South Africa has received "firm commitment" running into billions of rands for some of the 276 infrastructure projects that the president's investment envoys presented to investors around the globe in the past five months.
The president was speaking at the inaugural Sustainable Infrastructure Development Symposium of SA.
Like many other advanced and emerging countries around the world who are looking at infrastructure as a springboard to recover from the economic slump caused by the virus, the virus has made infrastructure investment more compelling and urgent for SA, said Ramaphosa.
And while investment in infrastructure development fell before the pandemic, SA has now placed it at the centre of its stimulus plan.
"Infrastructure investment provides both short- and long-term economic benefits. In the short term, it creates jobs and economic activity as roads, bridges, hospitals, schools, power plants and much else are built. It gets construction and related services companies back to work, inducing them to hire staff and expand capacity," he said.
He said the country is not looking at simply revive its construction sector, but will rapidly increase the scale of its infrastructure investments. To make this possible, government is looking at introducing stimulus packages that will boost government’s infrastructure spending. These include creating financing instruments such as bridge financing, debt restructuring instruments as well as guarantee products and funds, he said.
Breaking ground soon
"Shovel-ready" projects that have been fully developed in energy, healthcare, water, transport and ICT infrastructure will be prioritized and the President wants to see "ground being broken as soon as possible" and make sure that this won't be just another talk shop.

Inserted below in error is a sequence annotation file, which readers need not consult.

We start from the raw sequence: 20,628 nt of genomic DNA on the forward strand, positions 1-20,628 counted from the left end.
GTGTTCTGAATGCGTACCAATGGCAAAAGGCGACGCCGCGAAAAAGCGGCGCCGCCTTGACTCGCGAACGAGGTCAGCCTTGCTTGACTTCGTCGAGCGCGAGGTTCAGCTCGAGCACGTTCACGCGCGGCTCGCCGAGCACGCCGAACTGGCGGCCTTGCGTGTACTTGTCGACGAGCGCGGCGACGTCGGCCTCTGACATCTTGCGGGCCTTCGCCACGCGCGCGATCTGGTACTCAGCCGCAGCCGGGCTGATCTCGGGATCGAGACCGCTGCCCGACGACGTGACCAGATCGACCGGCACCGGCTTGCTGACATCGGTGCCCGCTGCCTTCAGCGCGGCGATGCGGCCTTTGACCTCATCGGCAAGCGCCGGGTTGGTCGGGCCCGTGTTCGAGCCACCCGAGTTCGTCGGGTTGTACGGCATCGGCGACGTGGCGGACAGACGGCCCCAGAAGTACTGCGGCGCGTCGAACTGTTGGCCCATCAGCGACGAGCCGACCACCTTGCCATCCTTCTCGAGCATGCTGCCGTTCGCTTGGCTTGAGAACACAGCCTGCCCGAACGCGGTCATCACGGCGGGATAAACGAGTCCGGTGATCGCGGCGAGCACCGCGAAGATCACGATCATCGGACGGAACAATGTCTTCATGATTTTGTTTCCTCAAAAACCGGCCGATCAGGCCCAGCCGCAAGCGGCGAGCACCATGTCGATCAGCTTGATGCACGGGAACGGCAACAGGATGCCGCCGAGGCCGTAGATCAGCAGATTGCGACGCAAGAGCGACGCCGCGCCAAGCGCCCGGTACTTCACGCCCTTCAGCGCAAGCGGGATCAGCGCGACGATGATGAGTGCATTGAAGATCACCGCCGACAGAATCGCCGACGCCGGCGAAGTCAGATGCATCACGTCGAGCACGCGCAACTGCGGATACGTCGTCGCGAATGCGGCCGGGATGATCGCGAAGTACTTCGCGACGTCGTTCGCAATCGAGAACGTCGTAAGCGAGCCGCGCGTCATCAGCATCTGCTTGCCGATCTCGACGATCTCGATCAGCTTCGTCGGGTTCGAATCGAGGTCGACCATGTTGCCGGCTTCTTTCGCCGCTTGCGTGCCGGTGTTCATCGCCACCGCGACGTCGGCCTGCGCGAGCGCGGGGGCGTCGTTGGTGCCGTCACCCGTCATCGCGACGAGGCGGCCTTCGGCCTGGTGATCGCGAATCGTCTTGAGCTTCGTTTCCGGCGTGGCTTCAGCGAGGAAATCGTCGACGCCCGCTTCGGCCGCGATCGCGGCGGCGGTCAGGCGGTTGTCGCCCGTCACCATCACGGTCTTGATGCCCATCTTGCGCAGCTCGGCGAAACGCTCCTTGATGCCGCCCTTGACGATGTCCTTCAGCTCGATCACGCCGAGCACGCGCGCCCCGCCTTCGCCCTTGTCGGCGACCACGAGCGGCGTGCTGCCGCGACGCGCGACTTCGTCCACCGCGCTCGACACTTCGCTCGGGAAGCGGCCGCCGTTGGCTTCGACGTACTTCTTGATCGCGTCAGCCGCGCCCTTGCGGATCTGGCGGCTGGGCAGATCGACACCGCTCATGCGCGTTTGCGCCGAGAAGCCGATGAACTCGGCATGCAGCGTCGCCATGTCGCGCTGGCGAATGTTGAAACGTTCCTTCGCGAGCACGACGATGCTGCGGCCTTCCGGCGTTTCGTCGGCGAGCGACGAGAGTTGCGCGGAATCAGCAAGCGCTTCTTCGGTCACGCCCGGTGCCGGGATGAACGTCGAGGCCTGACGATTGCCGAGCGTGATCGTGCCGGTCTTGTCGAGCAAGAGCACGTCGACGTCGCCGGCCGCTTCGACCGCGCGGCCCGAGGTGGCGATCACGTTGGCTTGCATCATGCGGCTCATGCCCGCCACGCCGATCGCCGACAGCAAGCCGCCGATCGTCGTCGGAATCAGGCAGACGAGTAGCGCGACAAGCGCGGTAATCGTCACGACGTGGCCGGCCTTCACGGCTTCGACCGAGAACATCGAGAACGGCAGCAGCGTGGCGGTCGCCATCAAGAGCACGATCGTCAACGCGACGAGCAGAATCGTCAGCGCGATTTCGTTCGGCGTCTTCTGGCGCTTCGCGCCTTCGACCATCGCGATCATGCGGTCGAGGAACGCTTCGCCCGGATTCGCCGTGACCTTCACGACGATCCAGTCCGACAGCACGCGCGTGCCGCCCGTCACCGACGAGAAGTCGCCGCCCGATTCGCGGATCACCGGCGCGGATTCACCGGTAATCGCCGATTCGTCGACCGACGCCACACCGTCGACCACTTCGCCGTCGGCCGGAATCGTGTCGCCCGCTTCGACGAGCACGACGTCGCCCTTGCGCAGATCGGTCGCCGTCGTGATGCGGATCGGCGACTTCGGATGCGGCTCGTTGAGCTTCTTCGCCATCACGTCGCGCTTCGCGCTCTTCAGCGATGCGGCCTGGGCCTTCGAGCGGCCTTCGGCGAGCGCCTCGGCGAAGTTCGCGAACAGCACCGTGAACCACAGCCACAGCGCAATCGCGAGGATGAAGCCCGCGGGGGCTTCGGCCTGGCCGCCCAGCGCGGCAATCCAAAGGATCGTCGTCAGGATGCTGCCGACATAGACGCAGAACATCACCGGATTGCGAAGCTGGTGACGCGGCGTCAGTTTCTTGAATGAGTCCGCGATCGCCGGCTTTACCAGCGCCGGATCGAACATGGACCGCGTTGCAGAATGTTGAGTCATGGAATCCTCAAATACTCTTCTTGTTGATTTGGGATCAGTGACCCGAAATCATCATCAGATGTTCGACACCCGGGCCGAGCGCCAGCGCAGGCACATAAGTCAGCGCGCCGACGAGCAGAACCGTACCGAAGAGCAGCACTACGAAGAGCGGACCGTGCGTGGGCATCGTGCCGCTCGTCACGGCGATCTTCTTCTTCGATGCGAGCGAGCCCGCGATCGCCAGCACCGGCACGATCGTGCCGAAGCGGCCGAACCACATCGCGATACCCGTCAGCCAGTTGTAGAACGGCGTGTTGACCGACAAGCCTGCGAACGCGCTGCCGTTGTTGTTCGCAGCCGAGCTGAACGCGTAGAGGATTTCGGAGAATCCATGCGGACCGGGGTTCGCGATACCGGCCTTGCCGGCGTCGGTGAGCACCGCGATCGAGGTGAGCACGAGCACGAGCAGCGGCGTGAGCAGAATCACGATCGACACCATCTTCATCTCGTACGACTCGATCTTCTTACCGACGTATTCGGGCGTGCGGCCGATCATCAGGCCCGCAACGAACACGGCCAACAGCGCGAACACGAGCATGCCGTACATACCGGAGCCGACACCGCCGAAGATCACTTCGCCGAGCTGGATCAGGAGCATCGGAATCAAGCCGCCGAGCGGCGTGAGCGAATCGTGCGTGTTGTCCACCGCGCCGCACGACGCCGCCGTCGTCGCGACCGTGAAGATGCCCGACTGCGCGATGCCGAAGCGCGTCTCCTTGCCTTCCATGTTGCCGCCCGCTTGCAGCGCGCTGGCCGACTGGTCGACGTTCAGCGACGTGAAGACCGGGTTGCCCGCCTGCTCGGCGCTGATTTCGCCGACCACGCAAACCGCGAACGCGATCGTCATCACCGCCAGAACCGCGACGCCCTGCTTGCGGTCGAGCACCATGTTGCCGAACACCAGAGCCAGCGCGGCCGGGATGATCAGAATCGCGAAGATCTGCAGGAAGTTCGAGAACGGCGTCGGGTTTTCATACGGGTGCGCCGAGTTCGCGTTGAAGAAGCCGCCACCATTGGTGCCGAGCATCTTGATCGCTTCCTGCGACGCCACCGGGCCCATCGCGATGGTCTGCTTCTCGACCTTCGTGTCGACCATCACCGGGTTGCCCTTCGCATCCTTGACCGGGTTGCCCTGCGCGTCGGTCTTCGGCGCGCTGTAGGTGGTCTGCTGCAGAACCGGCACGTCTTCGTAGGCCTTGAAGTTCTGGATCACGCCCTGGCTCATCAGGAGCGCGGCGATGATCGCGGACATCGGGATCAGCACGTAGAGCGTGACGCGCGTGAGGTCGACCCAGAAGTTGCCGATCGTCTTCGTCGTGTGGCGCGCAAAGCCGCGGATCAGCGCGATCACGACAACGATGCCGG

These sectors were chosen because they have proven to have superior multiplier effects and have greater capacity to absorb skills readily available in the economy. But agriculture and agro-processing will also be prioritised because of the sector's employment absorption capacity. Integrated human settlements will also be part of SIDS.
Ramaphosa said through the implementation of SIDS projects, government intends to pursue "ambitious transformation targets".
"We will use this programme to support black infrastructure service providers in much the same way as we have supported the emergence of black industrialists. This is an industry which needs to be transformed, in terms of ownership, participation, capabilities and skills," he added.
The symposium is still underway and Ramaphosa and his envoy will be engaging more potential investors in the hope to get funding for the remainder of the 276 projects that have not yet secured firm funding commitments.